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After the hugs, reality sets in -- another Iraq tour looms

Several hundred family members, after months of worrying and praying, turn out at Miramar air station to greet returning Marines.

October 22, 2006|Tony Perry | Times Staff Writer

SAN DIEGO — By their nature, military families tend to be respectful of authority.

But no rope line was going to restrain family members Saturday from sprinting onto the tarmac at Miramar Marine Corps Air Station to embrace loved ones returning from a seven-month deployment to Iraq.

Sgt. Garland Joyner, as the bearer of the squadron guidon, or pennant, had the honor of being the first Marine to deplane from the chartered United Airlines 747. His children -- Malik, 8, Imanie, 9, Kasey, 13, and Jasmine, 14 -- were the first to run for their welcome-home hug.

"Daddy!" screamed Malik as he raced toward his father, who has now done three tours in Iraq.

But amid the kisses and tears of relief there was the reality that Joyner and other members of the 3rd Marine Aircraft Wing will probably return to Iraq, maybe next year.

For families, another deployment means another prolonged period of constant worry in which every knock on the door carries the potential of the worst possible news.

Jamie Macdonald of Carmel knows all about the anxiety. She was waiting for her son, Sgt. Colin Macdonald, 25, who was returning after his fourth tour.

"It's horrible," she said. "You don't take a deep breath the whole time they're gone. It's like playing Russian roulette. You know that if you play often enough, something bad is going to happen."

Several hundred family members displaying small American flags, handmade banners and commemorative T-shirts awaited the arrival of the plane after its 11-hour flight from Germany.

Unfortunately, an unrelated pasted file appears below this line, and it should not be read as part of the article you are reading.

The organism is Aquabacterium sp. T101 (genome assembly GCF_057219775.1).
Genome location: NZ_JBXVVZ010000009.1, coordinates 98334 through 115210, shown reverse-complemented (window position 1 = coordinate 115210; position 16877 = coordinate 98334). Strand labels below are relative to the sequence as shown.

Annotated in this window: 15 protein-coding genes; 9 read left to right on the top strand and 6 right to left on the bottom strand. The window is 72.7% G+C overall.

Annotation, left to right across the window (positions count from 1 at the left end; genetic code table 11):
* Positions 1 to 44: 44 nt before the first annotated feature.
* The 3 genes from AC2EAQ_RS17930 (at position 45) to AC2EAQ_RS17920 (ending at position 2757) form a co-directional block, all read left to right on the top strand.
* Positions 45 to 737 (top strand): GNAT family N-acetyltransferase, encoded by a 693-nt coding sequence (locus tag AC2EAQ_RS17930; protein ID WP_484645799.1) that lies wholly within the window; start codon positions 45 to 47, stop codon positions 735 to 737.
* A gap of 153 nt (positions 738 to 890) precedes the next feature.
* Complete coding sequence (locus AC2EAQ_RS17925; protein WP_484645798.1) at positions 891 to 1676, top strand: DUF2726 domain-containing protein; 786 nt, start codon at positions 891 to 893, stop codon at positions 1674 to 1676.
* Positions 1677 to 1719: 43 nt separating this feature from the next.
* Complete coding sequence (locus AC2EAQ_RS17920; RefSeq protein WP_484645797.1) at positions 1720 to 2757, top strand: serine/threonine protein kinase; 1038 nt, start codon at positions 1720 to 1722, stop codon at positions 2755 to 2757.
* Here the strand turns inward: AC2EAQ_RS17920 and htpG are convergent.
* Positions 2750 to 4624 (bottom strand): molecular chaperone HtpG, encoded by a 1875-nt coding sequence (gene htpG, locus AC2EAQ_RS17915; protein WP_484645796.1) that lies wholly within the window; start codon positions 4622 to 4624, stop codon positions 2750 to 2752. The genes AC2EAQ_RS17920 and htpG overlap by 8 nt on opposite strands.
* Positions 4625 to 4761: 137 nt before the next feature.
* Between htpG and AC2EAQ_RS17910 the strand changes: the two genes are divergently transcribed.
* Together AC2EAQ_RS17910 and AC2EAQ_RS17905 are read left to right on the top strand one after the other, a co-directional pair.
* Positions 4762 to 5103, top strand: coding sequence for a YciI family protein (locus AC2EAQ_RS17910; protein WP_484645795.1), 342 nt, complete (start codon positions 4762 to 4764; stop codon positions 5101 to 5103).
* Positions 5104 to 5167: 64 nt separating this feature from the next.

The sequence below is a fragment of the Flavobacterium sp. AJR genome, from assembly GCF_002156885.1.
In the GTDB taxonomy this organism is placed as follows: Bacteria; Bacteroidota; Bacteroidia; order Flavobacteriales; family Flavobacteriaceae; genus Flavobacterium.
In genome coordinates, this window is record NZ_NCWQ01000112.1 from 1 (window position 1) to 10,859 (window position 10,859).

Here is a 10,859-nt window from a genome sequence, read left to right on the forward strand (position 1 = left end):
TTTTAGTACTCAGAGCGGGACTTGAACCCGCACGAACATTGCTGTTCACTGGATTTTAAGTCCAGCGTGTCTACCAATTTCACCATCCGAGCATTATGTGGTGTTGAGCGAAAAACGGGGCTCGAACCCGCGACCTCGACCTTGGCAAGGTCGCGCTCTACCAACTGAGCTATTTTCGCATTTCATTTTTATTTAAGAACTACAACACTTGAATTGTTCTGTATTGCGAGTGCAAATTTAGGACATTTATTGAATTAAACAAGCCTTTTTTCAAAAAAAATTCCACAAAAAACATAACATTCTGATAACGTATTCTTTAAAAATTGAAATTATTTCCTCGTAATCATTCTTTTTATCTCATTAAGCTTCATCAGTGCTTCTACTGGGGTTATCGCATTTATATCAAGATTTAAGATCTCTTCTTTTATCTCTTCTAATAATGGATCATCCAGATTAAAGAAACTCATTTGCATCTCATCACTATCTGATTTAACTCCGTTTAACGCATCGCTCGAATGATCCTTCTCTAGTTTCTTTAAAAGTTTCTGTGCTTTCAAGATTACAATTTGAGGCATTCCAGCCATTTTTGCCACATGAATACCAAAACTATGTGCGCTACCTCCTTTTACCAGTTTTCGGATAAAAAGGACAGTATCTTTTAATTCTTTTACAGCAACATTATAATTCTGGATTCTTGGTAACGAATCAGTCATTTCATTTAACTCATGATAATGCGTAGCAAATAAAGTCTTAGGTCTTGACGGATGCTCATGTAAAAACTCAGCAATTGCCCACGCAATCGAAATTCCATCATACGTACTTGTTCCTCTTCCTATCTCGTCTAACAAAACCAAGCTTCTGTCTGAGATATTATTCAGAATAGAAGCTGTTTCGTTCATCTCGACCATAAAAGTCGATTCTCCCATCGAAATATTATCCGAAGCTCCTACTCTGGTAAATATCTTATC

Twenty-one members of Sgt. Tony Portillo's family turned out wearing red T-shirts with his name and picture. He was returning from his third deployment to Iraq.

"It gets harder each time," said his mother, Angie Portillo, of Los Angeles. "You just get numb, because you know what to expect. You're afraid the whole time."

Different family members have different strategies to cope with anxiety. Some won't watch television news.

Some put in extra hours at work. Others busy themselves with volunteer work or join groups of other family members of deployed Marines.

"You pray. Every night and every morning, you pray," said Hilda Lopez of Fresno, waiting with her daughter Rosa Kong for the return of her husband, Cpl. Phirak Kong, 21.

Cyndi DeBoer of Boulder City, Nev., followed a mantra she found in a book during the second tour of her stepson Cpl. Nathan DeBoer, 22.

"I read that you can either have faith or you can have fear," she said. "Every time I started to have fear, I prayed."

Cynthia Drake, who came to San Diego from her home in Fritch, Texas, for the homecoming, wore a T-shirt with a picture of her son, Cpl. Tanner Drake, 26, and the slogan, "A Piece of My Heart Served in Iraq."

tony.perry@latimes.com

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